After all the time out there, I only had one dinner that included wine.  We ate at the Daniel Boulud restaurant in the Wynn Hotel.  Interesting how well Vegas and Disney can create artificial environments that envelop you to the point of altering reality.  We dined on the deck near the pond and enjoyed the large frog that sang, I Got Friends In Low Places.  Our host selected a bottle of 2005 Cliff Lede Cabernet SauvignonHailing from the Stagís Leap district, this bottle paired well with dbís short ribs.  A jasmine and pepper nose immediately filled the bowl and the dark fruit bumped around soft tannins to elevate the food.  I havenít seen the Lede around my wine shops but I will be on the lookout. 

One note, Vegas sure puts a red-hot poker up your keister with over charging for bottles.  I am glad I wasnít ordering the wine or paying the bill for that matter.  And do I really need a salad for $19.00.  Is the lettuce treated any differently than the lettuce I get for $6.00 at other places? 

April 1, 2010

As I predicted, six weeks ago Wino John came out on a Saturday night, now itís spring.  Actually, even if it were the dead of winter, Wino John would have joined me for our 1989 Bordeaux tasting at the Essex County Wine Society.  I think he can smell barnyard funk from two miles.  Seriously, this was no April Foolís prank.  We did taste 1989 Bordeaux and Wino John did come out of hiding.  We were able to grab a quick dinner at Raymondís on Church Street in Montclair, comfort food for the trendy.  WJ started us off with a 1989 Carruades de Lafite. Nicely played.  We finished up and had time to grab the aperitif at the tasting.  Then we settled in at a back table to enjoy the festivities.

The wines were divided into three flights.  Like Goldie Locks, the first two flights had a wine that was off, a wine that still had a future and one that was just right now.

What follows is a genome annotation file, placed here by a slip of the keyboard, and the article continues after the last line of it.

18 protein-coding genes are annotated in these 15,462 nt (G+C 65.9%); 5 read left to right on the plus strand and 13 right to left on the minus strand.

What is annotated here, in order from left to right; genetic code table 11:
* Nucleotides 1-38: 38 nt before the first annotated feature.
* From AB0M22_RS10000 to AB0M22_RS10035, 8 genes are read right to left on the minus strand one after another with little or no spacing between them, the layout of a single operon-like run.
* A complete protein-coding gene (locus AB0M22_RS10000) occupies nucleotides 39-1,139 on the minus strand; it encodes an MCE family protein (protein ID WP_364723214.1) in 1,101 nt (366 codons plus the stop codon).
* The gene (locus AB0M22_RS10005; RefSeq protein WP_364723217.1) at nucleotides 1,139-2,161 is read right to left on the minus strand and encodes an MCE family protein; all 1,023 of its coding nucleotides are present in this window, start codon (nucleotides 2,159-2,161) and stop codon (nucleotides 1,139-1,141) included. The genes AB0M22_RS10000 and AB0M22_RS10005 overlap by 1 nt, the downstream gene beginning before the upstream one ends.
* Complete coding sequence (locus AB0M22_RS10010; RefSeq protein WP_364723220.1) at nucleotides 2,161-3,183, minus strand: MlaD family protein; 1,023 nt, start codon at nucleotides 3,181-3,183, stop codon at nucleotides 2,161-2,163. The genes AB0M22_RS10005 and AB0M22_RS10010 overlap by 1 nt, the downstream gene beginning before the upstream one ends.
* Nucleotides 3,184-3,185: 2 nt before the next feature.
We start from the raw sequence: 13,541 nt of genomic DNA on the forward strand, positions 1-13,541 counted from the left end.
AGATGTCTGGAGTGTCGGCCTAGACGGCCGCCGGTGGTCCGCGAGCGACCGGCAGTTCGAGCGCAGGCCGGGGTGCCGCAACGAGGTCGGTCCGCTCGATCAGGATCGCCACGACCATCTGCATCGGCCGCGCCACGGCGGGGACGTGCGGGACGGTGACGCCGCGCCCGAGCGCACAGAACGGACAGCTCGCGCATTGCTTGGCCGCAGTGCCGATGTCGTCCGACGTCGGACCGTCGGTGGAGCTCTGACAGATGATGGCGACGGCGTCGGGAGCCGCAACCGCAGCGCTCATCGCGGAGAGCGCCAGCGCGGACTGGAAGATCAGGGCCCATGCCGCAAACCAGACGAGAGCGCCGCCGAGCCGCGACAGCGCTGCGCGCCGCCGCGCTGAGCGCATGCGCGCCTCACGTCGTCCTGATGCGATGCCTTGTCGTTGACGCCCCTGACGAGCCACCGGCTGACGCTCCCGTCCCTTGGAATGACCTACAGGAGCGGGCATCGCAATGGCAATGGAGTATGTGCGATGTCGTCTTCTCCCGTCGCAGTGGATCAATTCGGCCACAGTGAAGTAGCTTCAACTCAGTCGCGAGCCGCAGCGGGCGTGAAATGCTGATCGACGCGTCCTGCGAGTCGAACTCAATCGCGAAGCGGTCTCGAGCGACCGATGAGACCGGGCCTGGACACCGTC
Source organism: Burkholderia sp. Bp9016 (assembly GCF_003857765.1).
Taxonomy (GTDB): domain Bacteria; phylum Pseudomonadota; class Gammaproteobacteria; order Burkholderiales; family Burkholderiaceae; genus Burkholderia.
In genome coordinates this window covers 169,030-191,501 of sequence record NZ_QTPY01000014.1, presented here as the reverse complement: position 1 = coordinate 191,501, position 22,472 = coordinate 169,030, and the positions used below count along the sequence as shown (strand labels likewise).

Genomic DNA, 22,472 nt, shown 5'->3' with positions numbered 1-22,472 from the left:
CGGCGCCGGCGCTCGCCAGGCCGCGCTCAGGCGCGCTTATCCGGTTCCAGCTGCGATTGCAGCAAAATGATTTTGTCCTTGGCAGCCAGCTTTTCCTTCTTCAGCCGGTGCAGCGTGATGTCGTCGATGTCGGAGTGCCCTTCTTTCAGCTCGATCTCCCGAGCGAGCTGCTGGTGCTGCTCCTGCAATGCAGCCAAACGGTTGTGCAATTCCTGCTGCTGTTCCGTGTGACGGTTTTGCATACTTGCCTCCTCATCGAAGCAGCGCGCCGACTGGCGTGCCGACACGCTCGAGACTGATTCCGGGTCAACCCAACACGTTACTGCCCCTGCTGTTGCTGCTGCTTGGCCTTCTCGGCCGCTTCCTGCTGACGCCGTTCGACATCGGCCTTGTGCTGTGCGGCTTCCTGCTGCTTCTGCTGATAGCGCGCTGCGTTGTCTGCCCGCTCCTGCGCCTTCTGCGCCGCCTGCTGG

Flight 1

  • Chateau Beychevelle - this one was just right now

  • Chateau St. Pierre - my first pour was musty and the second unimpressive

  • Chateau Poujeaux - this wine could go several more years in the cellar

Flight 2

  • Chateau Meyney - delicious chocolate and anise on the nose

  • Chateau Montrose - off

  • Chateau Le Gay - hold onto this as the tannins are still gripping

The third flight brought tranquility to the table and all agreed it was the top flight of the night.  Though we differed in which we liked best of the three, they all had class and pedigree.

Flight 3

  • Chateau Pichon-Longueville Lalande Ė eloquent. (WJ's Wine of the Night!)

  • Chateau Pichon-Longueville Baron - my personal favorite of the night.

  • Chateau Lynch Bages - didnít live up to the name.

That may be my only time to drink 1989 Bordeaux and I am glad to have had the opportunity.  Pricing is off the hook and I wonít be going to any auctions in the near future.  So for now, I register into my mental databank the pleasure of these wines and look forward to next season to see what else we have in store. 

Spring dinner is around the corner, should be fun.

 


Bobís scale combining cost and taste: 

 

$- under 20 dollars
$$- 20-50 dollars
$$$
-50-75 dollars
$$$$
-75 to 100 dollars
$$$$$
-100+ ( not in the budget)

 

I will use an icon, , to rate my wines.  The more icons, the better I liked it and would love to share this bottle with some good food and my rat friends.  WinoBob

Editor's Note: A while back, Bob went off on a tangent and changed his icon to .  He does this just to make me crazy!!!.  
WinoJohn